The art of marbling, or "Ebru" as it is known in Turkey, dates back hundreds of years to the 10th century. Although no one knows exactly when or how marbling came into being, most scholars believe that it originated in Bukhara, Turkestan. From there, it spread along the trade routes to Persia, India, Anatolia, and later to France, Italy, and Holland.
In June of 1997, I was fortunate enough to be able to travel to Istanbul, joining other marblers from around the world. We visited sites where Ebru masters worked, and there studied many Ebru collections, both old and new, including the work of the recent Ebru master, Mustafa Duzgunman (1920-1990).
Originally, Ebru designs were abstract, but with practice and increased skill, floral designs began to appear. Necmeddin Okay (1883-1976) was the first marbler to create tulip, rose, jasmine, carnation and poppy flower patterns. Mustafa, his student, added a daisy pattern to Okay's marbled flower designs. Due to the work of these artists and others, such as Hikmet Barutcugil, this ancient art will live on.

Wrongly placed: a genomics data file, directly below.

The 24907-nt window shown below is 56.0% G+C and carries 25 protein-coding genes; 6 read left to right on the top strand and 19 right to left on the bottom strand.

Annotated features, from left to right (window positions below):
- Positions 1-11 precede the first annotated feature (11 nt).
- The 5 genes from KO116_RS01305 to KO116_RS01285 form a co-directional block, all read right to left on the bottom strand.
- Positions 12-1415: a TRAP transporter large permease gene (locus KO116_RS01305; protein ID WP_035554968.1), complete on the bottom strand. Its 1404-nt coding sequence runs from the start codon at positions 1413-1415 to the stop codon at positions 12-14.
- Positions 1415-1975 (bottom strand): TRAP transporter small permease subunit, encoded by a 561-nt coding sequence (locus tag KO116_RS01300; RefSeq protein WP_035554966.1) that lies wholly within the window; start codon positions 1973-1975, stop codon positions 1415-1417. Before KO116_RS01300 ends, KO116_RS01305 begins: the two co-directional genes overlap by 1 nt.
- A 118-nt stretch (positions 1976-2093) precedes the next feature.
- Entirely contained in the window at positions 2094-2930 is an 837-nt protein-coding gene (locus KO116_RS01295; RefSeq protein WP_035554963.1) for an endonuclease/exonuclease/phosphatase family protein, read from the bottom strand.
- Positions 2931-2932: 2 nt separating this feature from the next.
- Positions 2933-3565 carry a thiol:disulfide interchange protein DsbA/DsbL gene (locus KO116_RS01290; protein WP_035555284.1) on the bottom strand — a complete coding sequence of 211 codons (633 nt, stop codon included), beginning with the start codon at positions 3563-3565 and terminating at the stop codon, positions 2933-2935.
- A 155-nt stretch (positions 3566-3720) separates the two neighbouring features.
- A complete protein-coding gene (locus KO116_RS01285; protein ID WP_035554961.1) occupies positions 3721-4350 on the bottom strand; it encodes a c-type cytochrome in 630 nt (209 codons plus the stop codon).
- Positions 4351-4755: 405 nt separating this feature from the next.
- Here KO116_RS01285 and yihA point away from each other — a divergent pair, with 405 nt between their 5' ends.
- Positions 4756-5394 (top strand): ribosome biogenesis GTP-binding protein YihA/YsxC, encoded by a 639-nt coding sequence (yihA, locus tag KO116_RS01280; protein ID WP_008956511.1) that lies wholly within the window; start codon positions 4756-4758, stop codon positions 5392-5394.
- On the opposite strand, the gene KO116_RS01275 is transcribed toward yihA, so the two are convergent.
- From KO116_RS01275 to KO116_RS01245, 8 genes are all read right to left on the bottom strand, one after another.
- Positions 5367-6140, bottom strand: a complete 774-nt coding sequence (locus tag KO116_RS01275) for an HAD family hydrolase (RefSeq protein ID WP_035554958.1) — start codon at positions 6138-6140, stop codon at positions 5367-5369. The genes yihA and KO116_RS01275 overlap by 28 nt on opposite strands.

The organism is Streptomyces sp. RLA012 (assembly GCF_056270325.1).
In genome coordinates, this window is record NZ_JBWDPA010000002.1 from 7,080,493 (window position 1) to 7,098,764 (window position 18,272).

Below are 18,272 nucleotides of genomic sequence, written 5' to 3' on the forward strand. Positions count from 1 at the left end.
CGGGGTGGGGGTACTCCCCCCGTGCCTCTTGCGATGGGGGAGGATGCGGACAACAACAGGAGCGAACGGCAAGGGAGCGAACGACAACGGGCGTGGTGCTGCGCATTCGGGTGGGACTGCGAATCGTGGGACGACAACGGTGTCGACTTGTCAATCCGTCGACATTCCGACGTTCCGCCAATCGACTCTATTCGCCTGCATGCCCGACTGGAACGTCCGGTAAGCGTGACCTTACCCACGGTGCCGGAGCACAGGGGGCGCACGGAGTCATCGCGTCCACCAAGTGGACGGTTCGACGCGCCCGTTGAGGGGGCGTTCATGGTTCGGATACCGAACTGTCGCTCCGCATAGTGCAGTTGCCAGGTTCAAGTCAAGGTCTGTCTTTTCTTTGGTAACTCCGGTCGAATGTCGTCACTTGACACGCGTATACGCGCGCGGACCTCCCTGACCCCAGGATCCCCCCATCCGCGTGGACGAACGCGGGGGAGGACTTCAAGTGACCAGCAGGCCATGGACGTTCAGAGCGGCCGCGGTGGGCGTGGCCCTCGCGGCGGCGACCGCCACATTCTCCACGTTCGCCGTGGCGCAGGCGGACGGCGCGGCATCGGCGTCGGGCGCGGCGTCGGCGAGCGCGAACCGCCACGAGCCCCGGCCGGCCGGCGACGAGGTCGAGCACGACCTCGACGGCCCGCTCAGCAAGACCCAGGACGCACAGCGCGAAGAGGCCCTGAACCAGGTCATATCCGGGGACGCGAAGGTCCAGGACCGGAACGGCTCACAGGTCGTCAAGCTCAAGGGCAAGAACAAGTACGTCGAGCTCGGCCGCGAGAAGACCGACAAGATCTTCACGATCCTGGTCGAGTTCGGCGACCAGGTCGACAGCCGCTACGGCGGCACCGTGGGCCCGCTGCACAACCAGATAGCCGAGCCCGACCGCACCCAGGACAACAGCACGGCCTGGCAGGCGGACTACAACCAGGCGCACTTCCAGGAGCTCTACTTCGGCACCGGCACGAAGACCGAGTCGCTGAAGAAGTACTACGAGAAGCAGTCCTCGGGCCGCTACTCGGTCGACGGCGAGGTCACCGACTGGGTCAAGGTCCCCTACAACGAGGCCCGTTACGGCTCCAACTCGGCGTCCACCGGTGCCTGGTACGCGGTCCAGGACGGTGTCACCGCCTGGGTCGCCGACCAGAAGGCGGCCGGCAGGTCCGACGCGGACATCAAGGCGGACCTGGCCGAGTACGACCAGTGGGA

Marbling has been enjoying a revival in Western Europe and in the U.S.A. recently. Marbling as "book art" almost became extinct during the industrial revolution, when it became too costly to use hand-made papers to bind books.
With the introduction of acrylic paints in the mid 1950's, new uses for marbling expanded, no longer relegated to book art exclusively. Today, I utilize this ancient method to create beautiful, one-of-a-kind fabrics, making even more people aware of marbling as an art form.
I believe that education about this unique artistic process will enable it to continue to evolve and develop further, thus preserving marbling from becoming a "lost art."